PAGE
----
- To aid in that, two Presence Groups have been setup. One for Tobias and Lindsay which have been assigned to both their Phone devices and their Lines. One for Gob and Buster, which have been assigned to both their Phone devices and their Lines. The Presence Groups both explicitly have Disallow Subscription to each other’s group reciprocally.
- All is good with Tobias’s BLF SDs on his phone display, and he can see all of their status changes appropriately – including seeing when Gob or Lindsay’s DNs ring, but not Buster’s.
- However, there is an issue. When he pulls up the Corporate Directory and searches for everyone, he sees BLF status updates for both Lindsay and Gob, but not for Buster. Remember that he should not see Gob’s BLF status updates either.
Austin has devised a dial plan that meets the needs of his company (Backyard Adventures, Inc), and one of the core components of it meets a requirement set forth by his company’s executive branch – namely, that although people in U.S. offices of his company dial a ’9′ as a PSTN access code prior to dialing any additional digits for outside public calls, the executive branch dictates that they do not want the IP phones that dialed such a number to see that preliminary ’9′ on the phone’s display, once the call has been placed.
(e.g. If Pablo dialed 9-206-501-5111 for a local call in Seattle, then his display should only show 2065015111 once the call has been placed)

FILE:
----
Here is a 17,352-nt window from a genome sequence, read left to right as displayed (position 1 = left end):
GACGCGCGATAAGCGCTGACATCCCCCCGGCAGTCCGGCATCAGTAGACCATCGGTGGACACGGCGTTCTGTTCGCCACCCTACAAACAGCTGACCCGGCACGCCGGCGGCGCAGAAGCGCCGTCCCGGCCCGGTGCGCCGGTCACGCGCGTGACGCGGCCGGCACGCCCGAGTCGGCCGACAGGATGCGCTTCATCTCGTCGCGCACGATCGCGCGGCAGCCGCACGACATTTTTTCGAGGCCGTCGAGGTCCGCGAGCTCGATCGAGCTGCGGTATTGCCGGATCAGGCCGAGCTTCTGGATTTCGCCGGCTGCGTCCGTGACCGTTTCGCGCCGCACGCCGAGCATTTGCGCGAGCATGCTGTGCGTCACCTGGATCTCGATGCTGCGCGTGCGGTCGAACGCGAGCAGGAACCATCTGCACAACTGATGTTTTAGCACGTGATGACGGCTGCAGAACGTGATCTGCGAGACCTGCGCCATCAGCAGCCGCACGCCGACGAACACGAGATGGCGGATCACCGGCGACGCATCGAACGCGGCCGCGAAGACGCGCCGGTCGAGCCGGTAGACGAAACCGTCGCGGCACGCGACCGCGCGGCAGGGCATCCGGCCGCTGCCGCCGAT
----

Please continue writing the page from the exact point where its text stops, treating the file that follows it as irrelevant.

Answers for Part II
So the answers to the exciting tasks at hand….
There was a good amount of activity surrounding answers submitted for the contest! It was good to see that many people interested in them! Now, it’s time to go through the answers and stretch the imagination a bit! Be prepared for some stretching as well!
One quick thing to point out before we get started, there was a question asked about why /24 routes won’t have a “.255″ as the fourth octet. This really depends on how we are using the ACL. If we are doing traffic filtering, where packets will obviously come from hosts INSIDE the /24, then yes, I’d use a “.255″ mask.
However, when the entry is being used for a routing filter, and it’s a /24 route… The fourth octet will, by definition, always be “.0″ and shouldn’t be changed. So the mask of “.0″ prevents anything from changing!
Now… On to the answers!
I know, I know… I promised this a while back, after I did the first part. Sorry ’bout that!
So we’ve played around a bit with the access-list idea and some binary matching. So let’s expand our brains even further!
I will start out by telling everyone that I am NOT picking on or otherwise attempting to insult any CCNA’s out there by comparing methodology to what is learned in CCNA. The idea being that there are basic and advanced ways to learn things.
When we all first learned fractions, if anyone attempted to explain more advanced methods of long division, or finite state mathematics, or anything we now consider to be “basic algebra”, plain and simple…. our brains would have imploded! It wouldn’t have been pretty at all.
There is a time and a place for everything. When first beginning as a CCNA, the concept of “network” and “network mask” and wonderful subnets on standard bit-boundaries is good. It’s a starting point. Just realize that it isn’t the end point, and as CCIE Candidates, we need to see beyond those initial learning steps in order to succeed! If you have stumbled across these blogs, and are still a CCNA, my sincere apologies as I did not mean to offend! (And my apologies for any induced-brain-implosions!)
Now, all those legal disclaimers aside, it’s time to move up a notch in Binary Math. We’re still counting to one, we’re just doing it with more finesse now! So let’s start with our first problem for Part II.